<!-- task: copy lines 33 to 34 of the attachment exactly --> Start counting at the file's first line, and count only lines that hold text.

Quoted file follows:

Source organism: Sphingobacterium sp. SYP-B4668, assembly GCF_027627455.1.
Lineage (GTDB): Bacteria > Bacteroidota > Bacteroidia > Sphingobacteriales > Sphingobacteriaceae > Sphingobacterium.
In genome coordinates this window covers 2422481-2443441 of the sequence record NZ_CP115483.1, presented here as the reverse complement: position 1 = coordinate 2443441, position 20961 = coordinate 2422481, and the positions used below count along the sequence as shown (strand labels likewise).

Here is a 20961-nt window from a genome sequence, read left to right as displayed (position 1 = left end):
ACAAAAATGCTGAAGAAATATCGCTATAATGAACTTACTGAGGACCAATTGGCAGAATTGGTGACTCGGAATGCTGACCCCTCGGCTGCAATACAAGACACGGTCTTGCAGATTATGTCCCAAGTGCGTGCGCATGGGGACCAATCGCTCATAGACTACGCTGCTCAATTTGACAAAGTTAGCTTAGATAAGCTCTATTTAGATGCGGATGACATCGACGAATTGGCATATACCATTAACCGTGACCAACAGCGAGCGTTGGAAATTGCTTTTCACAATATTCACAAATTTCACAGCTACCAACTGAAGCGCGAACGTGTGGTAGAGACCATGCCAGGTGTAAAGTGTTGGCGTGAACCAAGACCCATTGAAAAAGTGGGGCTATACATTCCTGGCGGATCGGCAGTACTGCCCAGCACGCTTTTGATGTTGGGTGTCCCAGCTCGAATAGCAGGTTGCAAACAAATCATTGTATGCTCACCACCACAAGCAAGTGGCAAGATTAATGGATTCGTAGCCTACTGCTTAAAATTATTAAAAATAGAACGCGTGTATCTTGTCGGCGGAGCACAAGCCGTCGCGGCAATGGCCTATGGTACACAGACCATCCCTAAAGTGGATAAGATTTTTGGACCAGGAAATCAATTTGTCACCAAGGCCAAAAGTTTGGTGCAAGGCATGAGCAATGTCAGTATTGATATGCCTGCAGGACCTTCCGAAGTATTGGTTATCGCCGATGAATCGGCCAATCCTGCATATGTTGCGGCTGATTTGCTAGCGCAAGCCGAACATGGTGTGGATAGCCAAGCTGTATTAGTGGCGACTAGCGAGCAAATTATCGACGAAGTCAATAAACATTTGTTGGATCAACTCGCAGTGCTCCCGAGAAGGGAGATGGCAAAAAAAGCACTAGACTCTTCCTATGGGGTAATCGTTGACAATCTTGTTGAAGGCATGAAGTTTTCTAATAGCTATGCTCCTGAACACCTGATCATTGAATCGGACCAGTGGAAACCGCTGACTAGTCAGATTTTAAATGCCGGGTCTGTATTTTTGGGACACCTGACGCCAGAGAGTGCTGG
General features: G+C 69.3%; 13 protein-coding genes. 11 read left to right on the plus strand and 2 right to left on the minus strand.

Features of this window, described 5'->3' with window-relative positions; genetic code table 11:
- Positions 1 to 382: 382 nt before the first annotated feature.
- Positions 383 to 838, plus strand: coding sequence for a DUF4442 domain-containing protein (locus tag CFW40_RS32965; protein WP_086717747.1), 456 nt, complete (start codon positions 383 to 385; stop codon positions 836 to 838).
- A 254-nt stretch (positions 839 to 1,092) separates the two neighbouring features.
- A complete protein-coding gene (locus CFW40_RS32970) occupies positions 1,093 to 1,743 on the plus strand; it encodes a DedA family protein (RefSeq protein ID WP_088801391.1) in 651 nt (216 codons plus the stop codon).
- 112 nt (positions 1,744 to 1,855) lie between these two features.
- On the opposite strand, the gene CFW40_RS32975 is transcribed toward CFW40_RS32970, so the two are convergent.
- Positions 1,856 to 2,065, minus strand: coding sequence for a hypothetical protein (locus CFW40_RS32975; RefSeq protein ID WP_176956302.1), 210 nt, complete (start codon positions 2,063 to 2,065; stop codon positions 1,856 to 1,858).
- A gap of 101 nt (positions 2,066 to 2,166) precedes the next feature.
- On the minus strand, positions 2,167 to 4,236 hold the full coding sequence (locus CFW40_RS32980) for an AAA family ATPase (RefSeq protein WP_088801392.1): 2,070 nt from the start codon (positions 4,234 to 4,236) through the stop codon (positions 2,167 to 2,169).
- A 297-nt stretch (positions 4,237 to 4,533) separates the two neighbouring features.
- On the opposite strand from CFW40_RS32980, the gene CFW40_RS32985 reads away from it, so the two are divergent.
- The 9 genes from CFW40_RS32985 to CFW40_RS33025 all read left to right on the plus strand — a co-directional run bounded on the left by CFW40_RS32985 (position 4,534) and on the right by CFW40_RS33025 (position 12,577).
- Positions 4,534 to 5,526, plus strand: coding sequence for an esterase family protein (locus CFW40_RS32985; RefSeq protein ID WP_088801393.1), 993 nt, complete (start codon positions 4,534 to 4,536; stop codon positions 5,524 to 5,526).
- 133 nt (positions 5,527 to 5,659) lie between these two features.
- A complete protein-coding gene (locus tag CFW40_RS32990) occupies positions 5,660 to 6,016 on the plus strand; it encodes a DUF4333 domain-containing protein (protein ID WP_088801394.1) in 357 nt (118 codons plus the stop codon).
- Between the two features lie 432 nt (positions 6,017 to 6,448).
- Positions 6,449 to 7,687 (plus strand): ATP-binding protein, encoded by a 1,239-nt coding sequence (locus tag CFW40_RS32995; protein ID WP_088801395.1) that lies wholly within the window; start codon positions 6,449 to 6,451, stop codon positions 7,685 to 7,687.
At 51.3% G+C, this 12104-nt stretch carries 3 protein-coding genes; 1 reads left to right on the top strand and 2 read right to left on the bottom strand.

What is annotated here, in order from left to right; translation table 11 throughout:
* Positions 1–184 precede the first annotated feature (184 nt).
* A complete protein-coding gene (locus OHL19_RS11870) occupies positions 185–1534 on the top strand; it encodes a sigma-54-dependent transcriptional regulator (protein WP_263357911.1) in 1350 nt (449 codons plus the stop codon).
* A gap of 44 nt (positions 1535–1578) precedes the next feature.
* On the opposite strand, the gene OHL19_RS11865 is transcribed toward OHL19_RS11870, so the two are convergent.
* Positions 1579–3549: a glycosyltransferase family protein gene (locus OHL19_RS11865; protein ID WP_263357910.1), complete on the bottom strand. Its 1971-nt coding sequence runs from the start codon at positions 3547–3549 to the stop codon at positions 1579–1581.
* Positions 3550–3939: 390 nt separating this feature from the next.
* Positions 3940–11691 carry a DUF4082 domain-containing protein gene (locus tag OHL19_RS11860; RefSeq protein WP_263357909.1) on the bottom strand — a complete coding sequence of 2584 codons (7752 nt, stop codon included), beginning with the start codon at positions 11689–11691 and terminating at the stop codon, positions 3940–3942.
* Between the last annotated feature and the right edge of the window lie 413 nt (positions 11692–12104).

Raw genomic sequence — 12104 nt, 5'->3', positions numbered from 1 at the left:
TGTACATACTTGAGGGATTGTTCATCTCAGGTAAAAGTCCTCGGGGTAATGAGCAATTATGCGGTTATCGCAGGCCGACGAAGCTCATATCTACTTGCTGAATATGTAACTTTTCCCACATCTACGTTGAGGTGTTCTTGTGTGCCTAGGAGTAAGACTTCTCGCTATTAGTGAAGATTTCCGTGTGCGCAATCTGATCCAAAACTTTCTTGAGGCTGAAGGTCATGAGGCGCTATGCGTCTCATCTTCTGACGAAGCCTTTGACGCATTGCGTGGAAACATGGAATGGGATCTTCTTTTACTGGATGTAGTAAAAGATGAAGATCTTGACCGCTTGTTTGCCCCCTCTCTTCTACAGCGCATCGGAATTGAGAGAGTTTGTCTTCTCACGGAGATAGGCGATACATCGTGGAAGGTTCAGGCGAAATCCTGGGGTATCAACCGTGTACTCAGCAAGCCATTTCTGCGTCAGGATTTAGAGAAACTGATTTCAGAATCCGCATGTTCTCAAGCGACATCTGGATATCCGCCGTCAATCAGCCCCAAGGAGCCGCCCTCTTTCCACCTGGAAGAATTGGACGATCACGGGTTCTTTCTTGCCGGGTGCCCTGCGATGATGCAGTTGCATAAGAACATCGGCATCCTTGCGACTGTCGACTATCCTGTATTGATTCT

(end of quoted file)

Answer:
* Positions 3940–11691 carry a DUF4082 domain-containing protein gene (locus tag OHL19_RS11860; RefSeq protein WP_263357909.1) on the bottom strand — a complete coding sequence of 2584 codons (7752 nt, stop codon included), beginning with the start codon at positions 11689–11691 and terminating at the stop codon, positions 3940–3942.
* Between the last annotated feature and the right edge of the window lie 413 nt (positions 11692–12104).